Based on retail and supply chain checks, Canaccord Genuity has cut their Q1 BB10 shipments by 83% - from a wildly optimistic figure of 1.75 million to just 300,000 units.
Our global surveys post the recent BlackBerry Z10 launch indicated mixed initial sales with limited initial supply cited as the reason for early post-launch stock-outs at some carrier stores rather than overwhelming demand. Our follow-up checks have indicated steady but modest sales levels. With new BB10 smartphones launching in the U.S. only in mid-March or later at subsidized prices no better than competing high-end Apple/Samsung smartphones, combined with our expectations for the Galaxy S IV to launch at a similar time frame in the US market, we are lowering our BB10 sales estimates for the February quarter and all of F2014.
We believe carrier support for BlackBerry 10 in the U.S. is modest, as demonstrated by Sprint only planning to launch the Q10 and T-Mobile only the Z10. Further, we anticipate carriers will not build large inventory levels for BB10, consistent with prior BB7 high-end launches, and will initially stock modest levels given the weaker consumer demand for high-end BlackBerry smartphones.
With our expectations BB10 smartphones will face increasing competition from a host of new Android and Windows smartphones and potentially a new iPhone in 1H/C2013, we anticipate global carrier partners will order cautious initial BB10 inventory levels, leading us to lower our Feb. quarter and F2014 BB10 estimates.
Pacific Crest has also conducted their own retail checks, which indicate 275,000 to 325,000 shipments in Q1.
We believe the Street has gotten ahead of the potential reality for BB10 shipments. There is no line of sight to profitability; we remain sellers of BBRY. Any benefit from the Z10 is likely to be at least partly offset by cannibalization of Bold 9900 sales, which our checks indicate have declined materially since the Z10’s launch.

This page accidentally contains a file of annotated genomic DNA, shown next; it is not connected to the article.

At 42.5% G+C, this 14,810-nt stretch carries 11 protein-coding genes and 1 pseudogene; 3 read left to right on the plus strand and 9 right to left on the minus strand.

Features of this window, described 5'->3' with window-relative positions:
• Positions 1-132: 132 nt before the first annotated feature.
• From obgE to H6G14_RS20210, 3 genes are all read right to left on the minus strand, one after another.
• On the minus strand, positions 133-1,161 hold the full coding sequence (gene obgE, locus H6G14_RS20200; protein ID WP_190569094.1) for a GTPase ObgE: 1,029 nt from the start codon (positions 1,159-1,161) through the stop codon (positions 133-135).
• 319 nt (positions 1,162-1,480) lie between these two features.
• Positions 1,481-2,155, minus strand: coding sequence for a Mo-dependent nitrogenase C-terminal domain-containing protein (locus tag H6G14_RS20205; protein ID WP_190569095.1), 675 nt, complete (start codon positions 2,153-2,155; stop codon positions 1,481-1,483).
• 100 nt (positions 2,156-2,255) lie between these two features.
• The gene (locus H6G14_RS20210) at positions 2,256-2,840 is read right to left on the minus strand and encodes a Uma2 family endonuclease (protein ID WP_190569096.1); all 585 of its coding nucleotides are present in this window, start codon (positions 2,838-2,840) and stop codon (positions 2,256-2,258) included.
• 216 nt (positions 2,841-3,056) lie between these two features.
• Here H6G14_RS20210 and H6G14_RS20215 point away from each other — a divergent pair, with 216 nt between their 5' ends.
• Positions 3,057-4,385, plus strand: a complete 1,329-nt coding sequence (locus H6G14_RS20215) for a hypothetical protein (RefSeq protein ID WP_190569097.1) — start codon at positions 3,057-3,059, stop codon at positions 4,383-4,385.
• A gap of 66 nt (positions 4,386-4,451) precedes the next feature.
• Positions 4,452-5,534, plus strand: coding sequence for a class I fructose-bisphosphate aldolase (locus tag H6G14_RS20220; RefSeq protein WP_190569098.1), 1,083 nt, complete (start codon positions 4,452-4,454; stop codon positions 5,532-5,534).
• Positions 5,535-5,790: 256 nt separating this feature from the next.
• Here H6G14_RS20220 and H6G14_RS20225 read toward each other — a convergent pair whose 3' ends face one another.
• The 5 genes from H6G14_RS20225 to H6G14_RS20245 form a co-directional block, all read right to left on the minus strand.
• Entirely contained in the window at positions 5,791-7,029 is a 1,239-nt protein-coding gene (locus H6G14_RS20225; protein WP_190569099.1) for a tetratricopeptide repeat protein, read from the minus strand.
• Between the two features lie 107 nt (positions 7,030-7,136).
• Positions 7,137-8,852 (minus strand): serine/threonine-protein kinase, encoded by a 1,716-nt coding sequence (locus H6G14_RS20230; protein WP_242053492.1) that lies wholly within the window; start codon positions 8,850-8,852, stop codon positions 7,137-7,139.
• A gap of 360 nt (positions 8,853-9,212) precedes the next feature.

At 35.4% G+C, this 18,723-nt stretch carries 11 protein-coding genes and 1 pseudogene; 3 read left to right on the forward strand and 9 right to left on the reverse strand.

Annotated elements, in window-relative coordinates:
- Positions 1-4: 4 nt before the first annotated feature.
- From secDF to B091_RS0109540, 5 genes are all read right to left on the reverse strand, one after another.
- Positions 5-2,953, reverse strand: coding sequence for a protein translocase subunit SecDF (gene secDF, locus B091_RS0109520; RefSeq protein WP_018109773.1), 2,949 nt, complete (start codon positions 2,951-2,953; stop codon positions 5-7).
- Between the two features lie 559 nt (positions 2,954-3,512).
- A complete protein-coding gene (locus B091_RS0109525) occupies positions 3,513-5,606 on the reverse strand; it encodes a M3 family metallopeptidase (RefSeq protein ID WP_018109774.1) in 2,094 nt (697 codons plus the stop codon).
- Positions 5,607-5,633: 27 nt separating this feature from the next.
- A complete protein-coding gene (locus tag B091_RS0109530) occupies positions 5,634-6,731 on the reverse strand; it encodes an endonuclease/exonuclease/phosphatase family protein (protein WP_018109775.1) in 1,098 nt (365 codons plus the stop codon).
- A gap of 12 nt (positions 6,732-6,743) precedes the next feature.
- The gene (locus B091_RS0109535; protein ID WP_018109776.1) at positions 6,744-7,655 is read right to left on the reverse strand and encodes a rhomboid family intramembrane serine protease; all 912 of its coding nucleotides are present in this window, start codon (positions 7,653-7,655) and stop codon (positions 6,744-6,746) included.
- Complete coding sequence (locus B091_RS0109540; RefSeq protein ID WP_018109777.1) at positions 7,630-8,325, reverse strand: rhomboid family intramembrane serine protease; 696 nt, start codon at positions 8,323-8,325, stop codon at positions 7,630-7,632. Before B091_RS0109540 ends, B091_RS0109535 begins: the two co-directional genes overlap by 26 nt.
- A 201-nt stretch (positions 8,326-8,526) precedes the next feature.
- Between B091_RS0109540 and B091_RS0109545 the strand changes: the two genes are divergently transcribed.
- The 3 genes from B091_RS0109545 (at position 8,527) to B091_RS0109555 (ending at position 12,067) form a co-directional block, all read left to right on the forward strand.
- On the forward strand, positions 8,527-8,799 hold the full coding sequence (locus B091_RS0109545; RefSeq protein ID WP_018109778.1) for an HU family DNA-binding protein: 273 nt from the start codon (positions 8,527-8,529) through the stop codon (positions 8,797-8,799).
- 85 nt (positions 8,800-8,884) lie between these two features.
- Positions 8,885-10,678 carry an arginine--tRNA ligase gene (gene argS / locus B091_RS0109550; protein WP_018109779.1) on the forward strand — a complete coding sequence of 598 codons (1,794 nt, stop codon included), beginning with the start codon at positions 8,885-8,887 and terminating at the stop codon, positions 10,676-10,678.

Applying normal rates of decay in launched markets and assumptions for channel fill in the United States, we believe the company is likely to ship-in roughly 1 million to 1.5 million units in the May quarter. We estimate Street expectations are for roughly 3 million to 4 million units.
We continue to believe the Z10 launch involves relatively small shipment volumes and only moderate sell-through so far in markets which have historically been some of BlackBerry’s strongest. As a result, investor optimism that the BB10 could reverse the company’s trajectory appears to be well overdone at current levels, in our view. To achieve sustained profitability, we believe the company would need to ship roughly 3x to 4x more BB10 devices than we anticipate on a quarterly basis. We remain skeptical that BlackBerry has any reasonable path toward achieving these kinds of shipments.
In contrast with BB10's average shipment estimate of 300,000 units, Nokia's Lumia devices registered 1 million shipments in their debut quarter (not exactly a rousing success). I wouldn't say I'm surprised by these figures, as I always expected Blackberry 10 to fare worse than the Lumia portfolio. For Blackberry 10 to have any shot of viability, the devices should have been released at lower price points, targeted at emerging markets. Without that boost, Blackberry has no shot of achieving the required 3x to 4x the estimated BB10 sales - although, I assume that multiple would be much larger at lower price points & margins. In any case, as I said, Blackberry 10 is too little, too late.